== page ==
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    Csaba Toth

    I am brand new in Raspi, Linux and Opensprinkler.
    I have installed the firmware after a lot of struggling on a Pi2 board and get it functional on mobile browser too: Android/Chrome.
    I was strugling with a 4GB card: image was written, but it didn’t wanted to boot. This card is working well in a camera.
    Then a 32GB card was able to boot.
    I didn’t vunderstood why I don’t have HDMI signal, but learned to use the SSH and setup the wireless.

    But I couldn’t start the mobile Application, refusing the same IP&Port what working in the browser.
    That is only the minor problem what I have.

    I am going to install the system on Pi3 too. I had prepared 3 brand new 16Gb Sandisk Ultra card: ospi2.img (3,5GB) image copied to.
    I have access to 3pcs. of Pi3.
    In any combination of the boards and the SDs doesn’t work, no flashing leds, nothing happen.
    I have tried with the Pi2 using one of the same SD, worked well, the system has been set up flawless.

    Please tell me ho to install the firmware on Pi3?

    Thanks, Csaba



    Once you have a working Linux install (beyond the scope of the setup) all you have to do is follow three steps:

    git clone
    cd OpenSprinkler-Firmware
    ./ ospi



    I couldn’t get the stock img to boot on pi 3 either. I should install something like raspbian and build ospi on that? Thanks!



    Unfortunately the pre-configured SD card image hasn’t been updated to support RPi 3 yet. So at the moment you need to install a fresh Raspbian and follow what Samer said to install OpenSprinkler firmware.

    I know people often want the latest and fastest RPi, but honestly unless if you need the computation power of RPi 3, I would highly recommend sticking with RPi A+ as it’s one of the cheapest options, power efficient, and the computation speed is more than sufficient for a sprinkler controller 🙂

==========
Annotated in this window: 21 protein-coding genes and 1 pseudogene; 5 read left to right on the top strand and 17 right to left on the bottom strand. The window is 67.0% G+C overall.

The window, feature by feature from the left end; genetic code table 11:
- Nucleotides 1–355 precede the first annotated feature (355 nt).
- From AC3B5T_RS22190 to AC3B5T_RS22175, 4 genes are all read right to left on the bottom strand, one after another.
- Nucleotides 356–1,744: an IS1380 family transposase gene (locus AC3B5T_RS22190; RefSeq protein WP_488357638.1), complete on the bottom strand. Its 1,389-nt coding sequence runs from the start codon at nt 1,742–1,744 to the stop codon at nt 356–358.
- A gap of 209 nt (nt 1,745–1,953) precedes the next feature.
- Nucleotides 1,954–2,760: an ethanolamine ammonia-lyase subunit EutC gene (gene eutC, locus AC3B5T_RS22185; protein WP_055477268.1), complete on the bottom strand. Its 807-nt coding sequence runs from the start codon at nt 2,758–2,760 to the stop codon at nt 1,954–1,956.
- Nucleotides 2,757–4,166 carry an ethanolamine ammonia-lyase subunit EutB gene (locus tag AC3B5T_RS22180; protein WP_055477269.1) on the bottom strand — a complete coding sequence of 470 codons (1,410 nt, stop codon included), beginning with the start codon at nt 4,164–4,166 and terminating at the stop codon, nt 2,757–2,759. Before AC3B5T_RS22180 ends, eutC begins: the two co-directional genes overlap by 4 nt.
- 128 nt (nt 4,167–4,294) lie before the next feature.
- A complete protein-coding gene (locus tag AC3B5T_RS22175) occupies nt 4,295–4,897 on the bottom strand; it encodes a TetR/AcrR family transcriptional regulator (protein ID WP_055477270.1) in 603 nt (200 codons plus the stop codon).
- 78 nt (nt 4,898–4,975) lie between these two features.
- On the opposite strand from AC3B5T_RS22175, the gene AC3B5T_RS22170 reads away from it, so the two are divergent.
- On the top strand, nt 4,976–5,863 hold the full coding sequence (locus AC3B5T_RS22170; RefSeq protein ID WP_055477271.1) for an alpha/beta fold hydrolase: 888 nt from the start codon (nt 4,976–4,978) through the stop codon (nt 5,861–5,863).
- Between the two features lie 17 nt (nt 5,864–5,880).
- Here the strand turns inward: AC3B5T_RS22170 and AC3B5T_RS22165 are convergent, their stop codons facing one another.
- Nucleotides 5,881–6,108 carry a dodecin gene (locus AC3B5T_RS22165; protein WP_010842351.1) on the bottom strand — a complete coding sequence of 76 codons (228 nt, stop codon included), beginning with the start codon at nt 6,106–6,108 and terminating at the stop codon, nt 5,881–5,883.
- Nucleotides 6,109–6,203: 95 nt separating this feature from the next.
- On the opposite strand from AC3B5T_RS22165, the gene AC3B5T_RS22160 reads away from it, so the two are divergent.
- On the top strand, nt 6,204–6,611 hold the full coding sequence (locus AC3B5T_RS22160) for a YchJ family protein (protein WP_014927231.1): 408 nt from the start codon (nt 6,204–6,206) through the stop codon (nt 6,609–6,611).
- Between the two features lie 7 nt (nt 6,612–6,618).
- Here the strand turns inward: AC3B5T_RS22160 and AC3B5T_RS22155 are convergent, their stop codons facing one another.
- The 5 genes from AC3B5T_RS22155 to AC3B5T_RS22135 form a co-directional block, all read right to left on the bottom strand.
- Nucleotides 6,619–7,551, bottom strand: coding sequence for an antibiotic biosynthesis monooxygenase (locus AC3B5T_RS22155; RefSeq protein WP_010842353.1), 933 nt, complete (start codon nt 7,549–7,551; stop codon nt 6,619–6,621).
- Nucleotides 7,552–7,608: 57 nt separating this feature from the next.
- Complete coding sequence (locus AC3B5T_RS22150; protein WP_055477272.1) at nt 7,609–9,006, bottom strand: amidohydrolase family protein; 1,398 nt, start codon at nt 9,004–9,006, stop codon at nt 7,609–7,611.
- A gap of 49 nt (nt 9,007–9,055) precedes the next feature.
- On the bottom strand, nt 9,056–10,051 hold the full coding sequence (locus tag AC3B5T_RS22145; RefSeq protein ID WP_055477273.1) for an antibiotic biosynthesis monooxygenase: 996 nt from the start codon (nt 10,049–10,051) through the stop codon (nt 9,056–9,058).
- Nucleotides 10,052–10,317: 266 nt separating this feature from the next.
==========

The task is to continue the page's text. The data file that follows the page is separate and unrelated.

Thanks, will try that. Agreed about the overkill, but I wanted to use what I have until I can procure an older rpi on the cheap. Everywhere I look the older models are almost as much as the rpi 3.


    Csaba Toth

    Thanks Samer!

    I was able to set up.
    It has booted once, I have changed the port. Then after reboot I couldn’t connect.

    It is not booting anymore, the task manager doesn’t show the OpenSprinkler task by itself.
    I have to start by hand to show in the tasks list.

    But even with manual starting there is a mistake I can’t reach the web server using the device IP.


    Csaba Toth

    Ray, at my suppliers the Pi2 is more expensive than Pi3, and right now only Pi3 available.
    Pi3: 35,3 USD, while Pi2 38,6 USD plus the wifi dongle! Older models are discontinued.

    When Pi-zero will be available, that can be the good option.


    Csaba Toth

    I have deep gaps in using the OpSystem….
    Now (I think) I can update, build, remove the Firmware.
    But I can’t start the application.
    Even when it appears in the Task Manager, not responding on the Ip address link.

    I would appreciate if I would get answers:
    How can I start the Application from the terminal?
    How can I make it autostart at boot? I tried the OpenSprinkler.launch description, but I have failed.